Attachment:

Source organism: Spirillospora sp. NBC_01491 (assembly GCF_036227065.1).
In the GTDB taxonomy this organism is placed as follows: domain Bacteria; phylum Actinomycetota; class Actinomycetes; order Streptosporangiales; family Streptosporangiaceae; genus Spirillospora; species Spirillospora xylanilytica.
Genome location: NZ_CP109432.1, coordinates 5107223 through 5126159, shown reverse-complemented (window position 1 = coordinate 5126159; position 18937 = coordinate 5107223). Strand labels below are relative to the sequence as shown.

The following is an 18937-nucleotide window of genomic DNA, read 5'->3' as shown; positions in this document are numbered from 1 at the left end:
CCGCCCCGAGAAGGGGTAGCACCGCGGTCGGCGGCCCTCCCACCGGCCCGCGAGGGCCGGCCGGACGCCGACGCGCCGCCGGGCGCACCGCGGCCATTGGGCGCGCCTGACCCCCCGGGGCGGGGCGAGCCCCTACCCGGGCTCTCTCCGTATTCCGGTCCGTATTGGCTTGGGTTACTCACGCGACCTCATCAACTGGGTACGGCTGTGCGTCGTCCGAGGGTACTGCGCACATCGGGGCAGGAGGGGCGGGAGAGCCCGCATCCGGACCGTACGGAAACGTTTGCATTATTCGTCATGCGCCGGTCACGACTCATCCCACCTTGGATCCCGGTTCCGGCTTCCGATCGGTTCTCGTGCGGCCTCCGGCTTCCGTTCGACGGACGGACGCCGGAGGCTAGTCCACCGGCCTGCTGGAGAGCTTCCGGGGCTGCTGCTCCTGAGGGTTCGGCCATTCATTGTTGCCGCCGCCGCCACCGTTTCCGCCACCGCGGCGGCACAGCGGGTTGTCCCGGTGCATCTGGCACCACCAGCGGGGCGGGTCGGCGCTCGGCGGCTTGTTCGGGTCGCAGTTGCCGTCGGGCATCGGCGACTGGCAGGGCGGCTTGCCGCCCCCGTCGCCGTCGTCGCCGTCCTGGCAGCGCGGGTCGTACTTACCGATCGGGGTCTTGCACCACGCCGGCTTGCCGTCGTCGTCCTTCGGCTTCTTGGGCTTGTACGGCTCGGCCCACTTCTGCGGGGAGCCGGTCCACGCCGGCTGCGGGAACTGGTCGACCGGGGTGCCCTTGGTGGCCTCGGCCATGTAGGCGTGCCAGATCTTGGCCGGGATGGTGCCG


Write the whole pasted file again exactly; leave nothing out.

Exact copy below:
Source organism: Spirillospora sp. NBC_01491 (assembly GCF_036227065.1).
In the GTDB taxonomy this organism is placed as follows: domain Bacteria; phylum Actinomycetota; class Actinomycetes; order Streptosporangiales; family Streptosporangiaceae; genus Spirillospora; species Spirillospora xylanilytica.
Genome location: NZ_CP109432.1, coordinates 5107223 through 5126159, shown reverse-complemented (window position 1 = coordinate 5126159; position 18937 = coordinate 5107223). Strand labels below are relative to the sequence as shown.

The following is an 18937-nucleotide window of genomic DNA, read 5'->3' as shown; positions in this document are numbered from 1 at the left end:
CCGCCCCGAGAAGGGGTAGCACCGCGGTCGGCGGCCCTCCCACCGGCCCGCGAGGGCCGGCCGGACGCCGACGCGCCGCCGGGCGCACCGCGGCCATTGGGCGCGCCTGACCCCCCGGGGCGGGGCGAGCCCCTACCCGGGCTCTCTCCGTATTCCGGTCCGTATTGGCTTGGGTTACTCACGCGACCTCATCAACTGGGTACGGCTGTGCGTCGTCCGAGGGTACTGCGCACATCGGGGCAGGAGGGGCGGGAGAGCCCGCATCCGGACCGTACGGAAACGTTTGCATTATTCGTCATGCGCCGGTCACGACTCATCCCACCTTGGATCCCGGTTCCGGCTTCCGATCGGTTCTCGTGCGGCCTCCGGCTTCCGTTCGACGGACGGACGCCGGAGGCTAGTCCACCGGCCTGCTGGAGAGCTTCCGGGGCTGCTGCTCCTGAGGGTTCGGCCATTCATTGTTGCCGCCGCCGCCACCGTTTCCGCCACCGCGGCGGCACAGCGGGTTGTCCCGGTGCATCTGGCACCACCAGCGGGGCGGGTCGGCGCTCGGCGGCTTGTTCGGGTCGCAGTTGCCGTCGGGCATCGGCGACTGGCAGGGCGGCTTGCCGCCCCCGTCGCCGTCGTCGCCGTCCTGGCAGCGCGGGTCGTACTTACCGATCGGGGTCTTGCACCACGCCGGCTTGCCGTCGTCGTCCTTCGGCTTCTTGGGCTTGTACGGCTCGGCCCACTTCTGCGGGGAGCCGGTCCACGCCGGCTGCGGGAACTGGTCGACCGGGGTGCCCTTGGTGGCCTCGGCCATGTAGGCGTGCCAGATCTTGGCCGGGATGGTGCCG